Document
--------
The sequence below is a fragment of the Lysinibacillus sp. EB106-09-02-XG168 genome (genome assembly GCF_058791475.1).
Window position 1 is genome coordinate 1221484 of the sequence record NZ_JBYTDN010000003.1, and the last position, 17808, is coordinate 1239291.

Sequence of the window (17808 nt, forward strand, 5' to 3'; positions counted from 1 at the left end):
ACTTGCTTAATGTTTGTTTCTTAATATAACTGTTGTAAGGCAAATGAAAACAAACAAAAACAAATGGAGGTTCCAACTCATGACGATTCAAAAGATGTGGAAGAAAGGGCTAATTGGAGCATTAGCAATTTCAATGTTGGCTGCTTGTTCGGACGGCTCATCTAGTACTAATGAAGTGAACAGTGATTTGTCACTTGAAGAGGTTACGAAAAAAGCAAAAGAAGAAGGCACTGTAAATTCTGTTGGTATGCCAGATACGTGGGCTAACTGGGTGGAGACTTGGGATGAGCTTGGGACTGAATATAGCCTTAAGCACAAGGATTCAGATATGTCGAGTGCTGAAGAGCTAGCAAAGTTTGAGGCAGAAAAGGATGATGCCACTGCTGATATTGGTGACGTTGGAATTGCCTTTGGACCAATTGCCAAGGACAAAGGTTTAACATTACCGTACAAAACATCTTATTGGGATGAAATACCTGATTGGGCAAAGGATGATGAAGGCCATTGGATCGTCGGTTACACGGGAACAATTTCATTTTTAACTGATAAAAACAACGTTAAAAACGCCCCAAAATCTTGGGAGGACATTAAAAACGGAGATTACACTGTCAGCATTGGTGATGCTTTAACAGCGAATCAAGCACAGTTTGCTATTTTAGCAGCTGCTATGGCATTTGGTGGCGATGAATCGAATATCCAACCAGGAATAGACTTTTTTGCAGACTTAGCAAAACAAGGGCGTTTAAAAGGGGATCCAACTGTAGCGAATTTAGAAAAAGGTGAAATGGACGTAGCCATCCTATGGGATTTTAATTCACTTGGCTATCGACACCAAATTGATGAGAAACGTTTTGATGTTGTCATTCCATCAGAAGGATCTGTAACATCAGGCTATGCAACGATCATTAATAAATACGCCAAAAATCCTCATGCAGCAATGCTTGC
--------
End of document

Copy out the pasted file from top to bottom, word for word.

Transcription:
The sequence below is a fragment of the Lysinibacillus sp. EB106-09-02-XG168 genome (genome assembly GCF_058791475.1).
Window position 1 is genome coordinate 1221484 of the sequence record NZ_JBYTDN010000003.1, and the last position, 17808, is coordinate 1239291.

Sequence of the window (17808 nt, forward strand, 5' to 3'; positions counted from 1 at the left end):
ACTTGCTTAATGTTTGTTTCTTAATATAACTGTTGTAAGGCAAATGAAAACAAACAAAAACAAATGGAGGTTCCAACTCATGACGATTCAAAAGATGTGGAAGAAAGGGCTAATTGGAGCATTAGCAATTTCAATGTTGGCTGCTTGTTCGGACGGCTCATCTAGTACTAATGAAGTGAACAGTGATTTGTCACTTGAAGAGGTTACGAAAAAAGCAAAAGAAGAAGGCACTGTAAATTCTGTTGGTATGCCAGATACGTGGGCTAACTGGGTGGAGACTTGGGATGAGCTTGGGACTGAATATAGCCTTAAGCACAAGGATTCAGATATGTCGAGTGCTGAAGAGCTAGCAAAGTTTGAGGCAGAAAAGGATGATGCCACTGCTGATATTGGTGACGTTGGAATTGCCTTTGGACCAATTGCCAAGGACAAAGGTTTAACATTACCGTACAAAACATCTTATTGGGATGAAATACCTGATTGGGCAAAGGATGATGAAGGCCATTGGATCGTCGGTTACACGGGAACAATTTCATTTTTAACTGATAAAAACAACGTTAAAAACGCCCCAAAATCTTGGGAGGACATTAAAAACGGAGATTACACTGTCAGCATTGGTGATGCTTTAACAGCGAATCAAGCACAGTTTGCTATTTTAGCAGCTGCTATGGCATTTGGTGGCGATGAATCGAATATCCAACCAGGAATAGACTTTTTTGCAGACTTAGCAAAACAAGGGCGTTTAAAAGGGGATCCAACTGTAGCGAATTTAGAAAAAGGTGAAATGGACGTAGCCATCCTATGGGATTTTAATTCACTTGGCTATCGACACCAAATTGATGAGAAACGTTTTGATGTTGTCATTCCATCAGAAGGATCTGTAACATCAGGCTATGCAACGATCATTAATAAATACGCCAAAAATCCTCATGCAGCAATGCTTGC